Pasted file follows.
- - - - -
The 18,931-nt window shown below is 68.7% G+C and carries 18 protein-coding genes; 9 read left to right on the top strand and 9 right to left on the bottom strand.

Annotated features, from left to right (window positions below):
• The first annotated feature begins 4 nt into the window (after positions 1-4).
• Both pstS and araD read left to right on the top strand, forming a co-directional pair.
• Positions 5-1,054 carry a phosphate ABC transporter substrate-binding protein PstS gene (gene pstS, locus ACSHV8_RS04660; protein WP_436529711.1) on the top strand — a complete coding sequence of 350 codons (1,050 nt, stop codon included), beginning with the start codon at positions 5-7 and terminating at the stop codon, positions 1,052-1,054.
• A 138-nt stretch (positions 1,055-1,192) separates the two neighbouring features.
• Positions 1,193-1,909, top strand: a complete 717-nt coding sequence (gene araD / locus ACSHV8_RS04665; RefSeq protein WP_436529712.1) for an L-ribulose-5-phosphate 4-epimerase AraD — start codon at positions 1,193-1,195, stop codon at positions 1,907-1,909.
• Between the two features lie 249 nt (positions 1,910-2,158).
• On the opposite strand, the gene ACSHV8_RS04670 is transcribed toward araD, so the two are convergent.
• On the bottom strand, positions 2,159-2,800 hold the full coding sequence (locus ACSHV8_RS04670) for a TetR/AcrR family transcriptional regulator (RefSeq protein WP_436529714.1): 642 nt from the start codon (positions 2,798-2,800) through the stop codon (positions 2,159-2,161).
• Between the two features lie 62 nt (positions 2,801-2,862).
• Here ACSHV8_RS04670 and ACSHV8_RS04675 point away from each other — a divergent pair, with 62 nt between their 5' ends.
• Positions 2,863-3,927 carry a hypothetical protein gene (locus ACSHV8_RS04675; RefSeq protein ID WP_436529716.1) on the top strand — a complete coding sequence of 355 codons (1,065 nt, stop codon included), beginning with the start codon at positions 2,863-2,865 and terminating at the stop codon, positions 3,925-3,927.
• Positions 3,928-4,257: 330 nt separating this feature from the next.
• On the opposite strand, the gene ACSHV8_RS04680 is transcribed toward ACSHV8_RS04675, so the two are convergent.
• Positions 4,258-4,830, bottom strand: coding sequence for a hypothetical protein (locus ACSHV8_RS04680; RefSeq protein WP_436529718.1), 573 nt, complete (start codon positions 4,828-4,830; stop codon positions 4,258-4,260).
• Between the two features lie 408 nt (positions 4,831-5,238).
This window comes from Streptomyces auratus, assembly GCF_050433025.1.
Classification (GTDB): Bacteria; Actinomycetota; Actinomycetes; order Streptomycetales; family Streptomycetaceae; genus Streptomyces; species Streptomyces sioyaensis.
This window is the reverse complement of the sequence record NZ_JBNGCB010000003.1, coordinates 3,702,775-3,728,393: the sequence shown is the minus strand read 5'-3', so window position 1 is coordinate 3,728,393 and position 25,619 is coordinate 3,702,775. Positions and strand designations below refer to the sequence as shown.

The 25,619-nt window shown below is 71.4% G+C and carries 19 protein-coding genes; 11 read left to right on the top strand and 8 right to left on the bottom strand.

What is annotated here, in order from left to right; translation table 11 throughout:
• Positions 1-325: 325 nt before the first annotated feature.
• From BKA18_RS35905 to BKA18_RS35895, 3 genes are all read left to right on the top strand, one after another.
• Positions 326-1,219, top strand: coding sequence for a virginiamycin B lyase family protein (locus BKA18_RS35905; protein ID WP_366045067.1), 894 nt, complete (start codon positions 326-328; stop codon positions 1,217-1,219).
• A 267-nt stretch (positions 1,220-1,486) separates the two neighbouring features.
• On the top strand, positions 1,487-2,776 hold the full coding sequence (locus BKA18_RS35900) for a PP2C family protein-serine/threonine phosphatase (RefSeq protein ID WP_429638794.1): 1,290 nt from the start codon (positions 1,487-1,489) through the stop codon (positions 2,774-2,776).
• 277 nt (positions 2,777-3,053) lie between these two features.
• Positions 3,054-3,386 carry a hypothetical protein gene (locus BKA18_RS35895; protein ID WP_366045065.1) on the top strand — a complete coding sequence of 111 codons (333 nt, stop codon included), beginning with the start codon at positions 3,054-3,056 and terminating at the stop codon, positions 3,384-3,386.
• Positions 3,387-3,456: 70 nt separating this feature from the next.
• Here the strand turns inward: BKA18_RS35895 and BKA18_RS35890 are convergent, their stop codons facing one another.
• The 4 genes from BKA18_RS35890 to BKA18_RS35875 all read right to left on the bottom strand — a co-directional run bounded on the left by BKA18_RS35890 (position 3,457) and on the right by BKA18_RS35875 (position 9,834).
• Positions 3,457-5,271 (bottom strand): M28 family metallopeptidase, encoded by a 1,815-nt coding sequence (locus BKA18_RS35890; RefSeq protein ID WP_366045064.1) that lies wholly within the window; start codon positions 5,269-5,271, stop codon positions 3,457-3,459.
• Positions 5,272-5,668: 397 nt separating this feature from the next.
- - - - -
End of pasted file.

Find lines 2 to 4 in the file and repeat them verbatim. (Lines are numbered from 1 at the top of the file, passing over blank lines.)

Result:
Annotated features, from left to right (window positions below):
• The first annotated feature begins 4 nt into the window (after positions 1-4).
• Both pstS and araD read left to right on the top strand, forming a co-directional pair.